In a healthy body, the trillions of cells it’s made of grow and
divide, as the body needs them to function daily. Healthy cells
have a specific life cycle, reproducing and dying off in a way that
is determined by the type of cell. New cells take the place of old
or damaged cells as they die. Cancer disrupts this process and
leads to abnormal growth in cells. It’s caused by changes or
mutations in DNA.
DNA exists in the individual genes of every cell. It has
instructions that tell the cell what functions to perform and how
to grow and divide. Mutations occur frequently in DNA, but usually
cells correct these mistakes. When a mistake is not corrected, a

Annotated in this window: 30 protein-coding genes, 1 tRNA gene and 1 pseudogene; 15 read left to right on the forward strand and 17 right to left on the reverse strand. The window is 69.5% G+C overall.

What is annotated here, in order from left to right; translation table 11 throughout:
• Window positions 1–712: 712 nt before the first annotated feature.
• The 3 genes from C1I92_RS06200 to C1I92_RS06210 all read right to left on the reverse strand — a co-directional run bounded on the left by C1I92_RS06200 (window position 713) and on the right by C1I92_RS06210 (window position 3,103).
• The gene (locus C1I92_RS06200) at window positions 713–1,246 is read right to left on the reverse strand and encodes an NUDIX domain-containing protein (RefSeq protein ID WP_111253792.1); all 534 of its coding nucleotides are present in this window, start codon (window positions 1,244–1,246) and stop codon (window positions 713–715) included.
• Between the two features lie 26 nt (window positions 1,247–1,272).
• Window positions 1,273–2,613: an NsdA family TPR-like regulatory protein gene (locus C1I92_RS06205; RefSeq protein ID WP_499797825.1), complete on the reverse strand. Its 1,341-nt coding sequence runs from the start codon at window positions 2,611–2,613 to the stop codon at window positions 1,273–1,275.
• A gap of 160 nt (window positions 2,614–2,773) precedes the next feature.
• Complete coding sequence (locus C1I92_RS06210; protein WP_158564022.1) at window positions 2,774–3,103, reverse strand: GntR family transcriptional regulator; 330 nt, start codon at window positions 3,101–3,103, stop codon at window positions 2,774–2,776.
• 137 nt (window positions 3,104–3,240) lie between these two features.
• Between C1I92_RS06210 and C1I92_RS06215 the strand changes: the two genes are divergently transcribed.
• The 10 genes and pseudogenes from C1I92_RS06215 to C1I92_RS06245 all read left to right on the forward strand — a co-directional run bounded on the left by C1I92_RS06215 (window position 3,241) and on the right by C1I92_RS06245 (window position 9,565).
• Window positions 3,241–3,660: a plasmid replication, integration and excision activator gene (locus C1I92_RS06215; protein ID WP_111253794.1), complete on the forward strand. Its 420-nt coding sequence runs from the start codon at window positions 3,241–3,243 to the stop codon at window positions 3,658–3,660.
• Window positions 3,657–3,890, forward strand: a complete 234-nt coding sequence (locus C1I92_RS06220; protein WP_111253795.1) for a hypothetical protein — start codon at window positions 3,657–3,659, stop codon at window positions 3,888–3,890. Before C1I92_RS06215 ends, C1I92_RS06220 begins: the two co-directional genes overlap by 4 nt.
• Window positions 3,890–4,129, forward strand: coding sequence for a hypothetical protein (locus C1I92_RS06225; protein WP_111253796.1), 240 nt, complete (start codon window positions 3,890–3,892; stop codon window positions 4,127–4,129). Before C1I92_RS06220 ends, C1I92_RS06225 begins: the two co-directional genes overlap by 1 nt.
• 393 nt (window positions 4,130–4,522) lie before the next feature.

cell can become cancerous.
Mutations can cause cells that should be replaced to survive
instead of die, and new cells to form when they’re not needed.
These extra cells can divide uncontrollably, causing growths called
tumors to form. Tumors can cause a variety of health problems,
depending on where they grow in the body.
But not all tumors are cancerous. Benign tumors are noncancerous
and do not spread to nearby tissues. Sometimes, they can grow large
and cause problems when they press against neighboring organs and
tissue. Malignant tumors are cancerous and can invade other parts
of the body.
Some cancer cells can also migrate through the bloodstream or
lymphatic system to distant areas of the body. This process is
called metastasis. Cancers that have metastasized are considered
more advanced than those that have not. Metastatic cancers tend to
be harder to treat and more fatal.